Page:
Concerns over Bay Street speeding

Concerns over Bay Street speeding

SAVANNAH, GA (WTOC) - We're now just under a week into a 30-day pilot program aimed at finding ways to make Bay Street in downtown Savannah safer.

Not all council members gave it glowing reviews Thursday, explaining during the work session that speed is a big concern.

City council members said this order, a strictly enforced speed limit, is a non-negotiable, no matter if you're on a motorcycle or driving an 18-wheeler.

"And we want to measure that. We are going to have covert, as well as actual measurement of speeds. The speed limit is 30 mph. And we want to ask all the citizens to obey the speed limit," said Alderman Brian Foster.

It didn't take me long, however, to see some who weren't obeying that speed limit on Bay Street. And that is a concern for council and business owners and workers on Bay Street alike.

Council members are hoping as the ranks of the Savannah-Chatham Metro Police Department continue to fill, that some of those new resources can be dedicated to traffic enforcement.

"I know they have got motorcycles as well as cars, and radar guns and they will now have enough staff so they can get out there. So we will be doing that hopefully all across the city, but the focus right now is going to be on Bay Street. So please, slow down," said Alderman Foster.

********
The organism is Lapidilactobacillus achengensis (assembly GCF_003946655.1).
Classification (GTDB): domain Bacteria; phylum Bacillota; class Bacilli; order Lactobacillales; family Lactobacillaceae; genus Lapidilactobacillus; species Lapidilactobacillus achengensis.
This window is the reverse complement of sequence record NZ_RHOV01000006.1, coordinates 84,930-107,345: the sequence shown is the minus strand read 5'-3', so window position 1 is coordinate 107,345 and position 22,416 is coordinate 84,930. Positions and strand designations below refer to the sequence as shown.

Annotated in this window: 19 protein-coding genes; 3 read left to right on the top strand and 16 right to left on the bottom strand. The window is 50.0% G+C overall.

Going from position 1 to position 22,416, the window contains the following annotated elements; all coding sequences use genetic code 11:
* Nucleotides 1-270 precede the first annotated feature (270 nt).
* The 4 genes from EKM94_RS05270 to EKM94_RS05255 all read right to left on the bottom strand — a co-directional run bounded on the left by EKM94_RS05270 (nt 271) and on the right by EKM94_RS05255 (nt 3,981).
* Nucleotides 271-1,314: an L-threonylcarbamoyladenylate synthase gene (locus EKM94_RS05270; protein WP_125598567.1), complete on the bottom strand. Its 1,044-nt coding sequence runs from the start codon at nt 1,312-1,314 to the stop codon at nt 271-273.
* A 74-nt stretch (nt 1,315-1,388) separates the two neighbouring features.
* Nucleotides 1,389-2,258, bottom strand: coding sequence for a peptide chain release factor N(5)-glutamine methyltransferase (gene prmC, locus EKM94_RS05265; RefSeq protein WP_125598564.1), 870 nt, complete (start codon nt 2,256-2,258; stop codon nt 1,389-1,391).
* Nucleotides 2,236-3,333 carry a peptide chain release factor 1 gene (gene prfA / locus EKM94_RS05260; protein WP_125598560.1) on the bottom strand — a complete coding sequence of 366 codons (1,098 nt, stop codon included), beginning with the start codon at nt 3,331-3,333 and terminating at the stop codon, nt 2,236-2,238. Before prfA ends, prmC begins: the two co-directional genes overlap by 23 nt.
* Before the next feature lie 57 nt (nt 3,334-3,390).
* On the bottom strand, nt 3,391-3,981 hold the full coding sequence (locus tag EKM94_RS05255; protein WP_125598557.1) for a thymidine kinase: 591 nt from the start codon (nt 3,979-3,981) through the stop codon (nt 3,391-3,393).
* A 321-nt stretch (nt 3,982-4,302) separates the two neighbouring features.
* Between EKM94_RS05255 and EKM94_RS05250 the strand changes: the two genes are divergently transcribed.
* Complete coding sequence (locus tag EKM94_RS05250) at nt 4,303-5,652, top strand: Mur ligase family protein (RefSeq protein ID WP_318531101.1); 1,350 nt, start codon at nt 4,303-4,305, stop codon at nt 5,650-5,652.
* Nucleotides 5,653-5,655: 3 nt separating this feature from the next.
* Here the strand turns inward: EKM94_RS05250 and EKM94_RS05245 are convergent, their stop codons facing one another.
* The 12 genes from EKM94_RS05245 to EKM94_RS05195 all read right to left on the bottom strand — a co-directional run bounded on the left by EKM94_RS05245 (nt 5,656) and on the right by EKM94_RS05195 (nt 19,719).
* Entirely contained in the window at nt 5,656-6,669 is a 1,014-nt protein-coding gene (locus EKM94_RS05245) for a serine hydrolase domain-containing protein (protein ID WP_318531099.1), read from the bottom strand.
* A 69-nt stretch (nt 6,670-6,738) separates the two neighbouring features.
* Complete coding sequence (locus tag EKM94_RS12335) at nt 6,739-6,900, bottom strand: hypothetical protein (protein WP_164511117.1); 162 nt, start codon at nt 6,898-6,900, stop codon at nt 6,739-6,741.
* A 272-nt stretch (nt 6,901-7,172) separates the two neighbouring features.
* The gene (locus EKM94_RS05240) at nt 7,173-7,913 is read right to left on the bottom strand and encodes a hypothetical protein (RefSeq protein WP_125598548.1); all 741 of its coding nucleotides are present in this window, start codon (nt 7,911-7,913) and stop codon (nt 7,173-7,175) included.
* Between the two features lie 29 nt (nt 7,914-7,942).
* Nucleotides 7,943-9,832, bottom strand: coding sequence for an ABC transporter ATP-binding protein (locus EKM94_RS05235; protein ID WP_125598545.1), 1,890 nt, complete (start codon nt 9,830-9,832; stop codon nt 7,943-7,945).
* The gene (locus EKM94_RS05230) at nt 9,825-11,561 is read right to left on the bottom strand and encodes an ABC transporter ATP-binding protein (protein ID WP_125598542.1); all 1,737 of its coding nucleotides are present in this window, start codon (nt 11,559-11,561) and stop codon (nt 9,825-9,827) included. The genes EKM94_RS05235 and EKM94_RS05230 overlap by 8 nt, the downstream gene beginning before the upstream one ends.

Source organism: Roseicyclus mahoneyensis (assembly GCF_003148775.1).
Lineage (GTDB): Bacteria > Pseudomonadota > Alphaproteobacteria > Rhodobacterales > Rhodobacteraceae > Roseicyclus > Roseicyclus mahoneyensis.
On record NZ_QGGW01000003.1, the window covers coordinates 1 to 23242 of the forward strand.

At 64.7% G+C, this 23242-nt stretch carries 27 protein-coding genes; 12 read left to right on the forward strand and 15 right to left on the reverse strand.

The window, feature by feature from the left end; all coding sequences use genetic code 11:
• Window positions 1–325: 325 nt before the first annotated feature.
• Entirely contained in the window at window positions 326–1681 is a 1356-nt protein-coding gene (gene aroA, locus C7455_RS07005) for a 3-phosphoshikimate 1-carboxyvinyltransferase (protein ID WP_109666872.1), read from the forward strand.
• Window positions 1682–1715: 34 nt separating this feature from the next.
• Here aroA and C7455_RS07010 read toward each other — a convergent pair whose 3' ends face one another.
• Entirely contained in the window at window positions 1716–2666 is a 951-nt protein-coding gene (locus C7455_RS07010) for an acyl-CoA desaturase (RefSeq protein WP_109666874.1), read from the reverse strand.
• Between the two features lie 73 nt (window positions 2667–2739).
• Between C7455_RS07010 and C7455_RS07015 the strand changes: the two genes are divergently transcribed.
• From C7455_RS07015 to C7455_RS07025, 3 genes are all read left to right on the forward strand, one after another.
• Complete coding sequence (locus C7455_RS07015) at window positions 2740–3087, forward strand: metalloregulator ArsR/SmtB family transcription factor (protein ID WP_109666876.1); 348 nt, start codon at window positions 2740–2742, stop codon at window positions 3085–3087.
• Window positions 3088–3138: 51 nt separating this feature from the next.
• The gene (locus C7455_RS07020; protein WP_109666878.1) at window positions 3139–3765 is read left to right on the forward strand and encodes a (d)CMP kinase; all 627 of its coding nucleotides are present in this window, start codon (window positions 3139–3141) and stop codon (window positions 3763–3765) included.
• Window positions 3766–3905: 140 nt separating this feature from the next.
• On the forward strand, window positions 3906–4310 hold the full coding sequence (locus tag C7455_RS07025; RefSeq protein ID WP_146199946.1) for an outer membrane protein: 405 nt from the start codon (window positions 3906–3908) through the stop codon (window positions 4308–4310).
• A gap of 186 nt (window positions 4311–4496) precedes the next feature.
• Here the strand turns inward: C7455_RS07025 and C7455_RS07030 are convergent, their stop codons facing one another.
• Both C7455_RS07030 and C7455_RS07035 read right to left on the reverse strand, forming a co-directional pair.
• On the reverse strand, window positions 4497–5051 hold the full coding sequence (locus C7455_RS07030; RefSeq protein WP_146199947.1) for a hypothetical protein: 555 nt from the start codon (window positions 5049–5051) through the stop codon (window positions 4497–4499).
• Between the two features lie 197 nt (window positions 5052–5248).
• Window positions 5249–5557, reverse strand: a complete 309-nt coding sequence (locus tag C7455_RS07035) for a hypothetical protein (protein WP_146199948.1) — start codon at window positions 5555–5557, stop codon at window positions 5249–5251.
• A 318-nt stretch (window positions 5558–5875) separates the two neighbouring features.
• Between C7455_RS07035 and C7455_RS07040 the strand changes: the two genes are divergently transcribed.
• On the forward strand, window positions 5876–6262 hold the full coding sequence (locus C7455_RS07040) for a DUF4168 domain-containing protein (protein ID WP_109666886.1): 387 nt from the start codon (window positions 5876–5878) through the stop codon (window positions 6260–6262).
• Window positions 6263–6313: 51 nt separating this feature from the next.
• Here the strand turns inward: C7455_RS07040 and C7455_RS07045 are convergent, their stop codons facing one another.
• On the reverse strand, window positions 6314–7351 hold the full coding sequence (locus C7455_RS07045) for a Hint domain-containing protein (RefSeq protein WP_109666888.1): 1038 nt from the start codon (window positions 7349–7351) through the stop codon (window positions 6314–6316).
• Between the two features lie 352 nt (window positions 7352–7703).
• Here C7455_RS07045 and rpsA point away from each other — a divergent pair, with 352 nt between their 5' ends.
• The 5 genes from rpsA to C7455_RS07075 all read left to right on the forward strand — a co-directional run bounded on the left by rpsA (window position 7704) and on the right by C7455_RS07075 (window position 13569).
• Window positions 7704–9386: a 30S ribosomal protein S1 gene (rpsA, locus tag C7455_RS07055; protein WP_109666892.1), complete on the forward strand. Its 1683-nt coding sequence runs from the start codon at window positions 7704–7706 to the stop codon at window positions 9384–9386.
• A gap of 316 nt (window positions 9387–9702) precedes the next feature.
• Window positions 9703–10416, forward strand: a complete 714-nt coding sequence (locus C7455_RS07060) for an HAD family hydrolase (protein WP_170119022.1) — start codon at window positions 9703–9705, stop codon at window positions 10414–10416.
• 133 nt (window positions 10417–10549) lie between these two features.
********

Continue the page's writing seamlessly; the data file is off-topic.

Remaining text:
Radar hot spots are often initiated by Metro police in areas where they've received speeding complaints, and it's not out of the realm of possibility for radar zones to be set up along Bay Street.

Results from monitoring speed are expected to come in sometime next week. Another part of the pilot program is taking away street parking.

I checked in with the remote lot off of Broad Street to see what numbers they've seen so far.

"I have been getting a lot of cars here lately, parking five, six hours. You know, daily commuters, people going to work," said Jamal Steele, a parking attendant.

Monday through Wednesday, the remote lot only saw 17 cars. But those are numbers Steele expects to go up as downtown workers get used to the pilot program.

"They really don't mind because it's temporarily free parking right now. So, you can't really beat free," Steele said.

The pilot program lasts until Oct. 9.

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